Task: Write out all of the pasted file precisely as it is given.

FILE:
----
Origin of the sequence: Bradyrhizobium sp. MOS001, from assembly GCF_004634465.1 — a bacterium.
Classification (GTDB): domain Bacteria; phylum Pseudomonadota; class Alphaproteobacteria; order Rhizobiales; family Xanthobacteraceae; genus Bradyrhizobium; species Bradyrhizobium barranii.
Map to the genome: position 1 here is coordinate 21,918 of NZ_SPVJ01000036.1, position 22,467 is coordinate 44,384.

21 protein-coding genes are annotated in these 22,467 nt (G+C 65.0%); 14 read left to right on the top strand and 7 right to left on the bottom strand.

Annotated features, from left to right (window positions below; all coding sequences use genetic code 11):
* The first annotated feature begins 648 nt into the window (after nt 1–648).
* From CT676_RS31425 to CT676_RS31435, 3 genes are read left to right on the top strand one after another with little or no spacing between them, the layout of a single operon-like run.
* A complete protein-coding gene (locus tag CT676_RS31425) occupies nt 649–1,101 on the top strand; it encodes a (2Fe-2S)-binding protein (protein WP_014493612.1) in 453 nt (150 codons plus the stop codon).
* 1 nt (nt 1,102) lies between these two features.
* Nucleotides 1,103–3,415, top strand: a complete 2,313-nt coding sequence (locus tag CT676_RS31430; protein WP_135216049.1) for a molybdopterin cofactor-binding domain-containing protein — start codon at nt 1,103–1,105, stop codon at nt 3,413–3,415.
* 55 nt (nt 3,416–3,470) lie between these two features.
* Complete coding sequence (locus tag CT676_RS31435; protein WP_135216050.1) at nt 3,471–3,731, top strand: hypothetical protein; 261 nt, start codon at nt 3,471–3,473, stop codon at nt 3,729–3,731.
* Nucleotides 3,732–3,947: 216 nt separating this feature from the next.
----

Origin of the sequence: Bradyrhizobium sp. MOS001, from assembly GCF_004634465.1 — a bacterium.
Classification (GTDB): domain Bacteria; phylum Pseudomonadota; class Alphaproteobacteria; order Rhizobiales; family Xanthobacteraceae; genus Bradyrhizobium; species Bradyrhizobium barranii.
Map to the genome: position 1 here is coordinate 21,918 of NZ_SPVJ01000036.1, position 22,467 is coordinate 44,384.

21 protein-coding genes are annotated in these 22,467 nt (G+C 65.0%); 14 read left to right on the top strand and 7 right to left on the bottom strand.

Annotated features, from left to right (window positions below; all coding sequences use genetic code 11):
* The first annotated feature begins 648 nt into the window (after nt 1–648).
* From CT676_RS31425 to CT676_RS31435, 3 genes are read left to right on the top strand one after another with little or no spacing between them, the layout of a single operon-like run.
* A complete protein-coding gene (locus tag CT676_RS31425) occupies nt 649–1,101 on the top strand; it encodes a (2Fe-2S)-binding protein (protein WP_014493612.1) in 453 nt (150 codons plus the stop codon).
* 1 nt (nt 1,102) lies between these two features.
* Nucleotides 1,103–3,415, top strand: a complete 2,313-nt coding sequence (locus tag CT676_RS31430; protein WP_135216049.1) for a molybdopterin cofactor-binding domain-containing protein — start codon at nt 1,103–1,105, stop codon at nt 3,413–3,415.
* 55 nt (nt 3,416–3,470) lie between these two features.
* Complete coding sequence (locus tag CT676_RS31435; protein WP_135216050.1) at nt 3,471–3,731, top strand: hypothetical protein; 261 nt, start codon at nt 3,471–3,473, stop codon at nt 3,729–3,731.
* Nucleotides 3,732–3,947: 216 nt separating this feature from the next.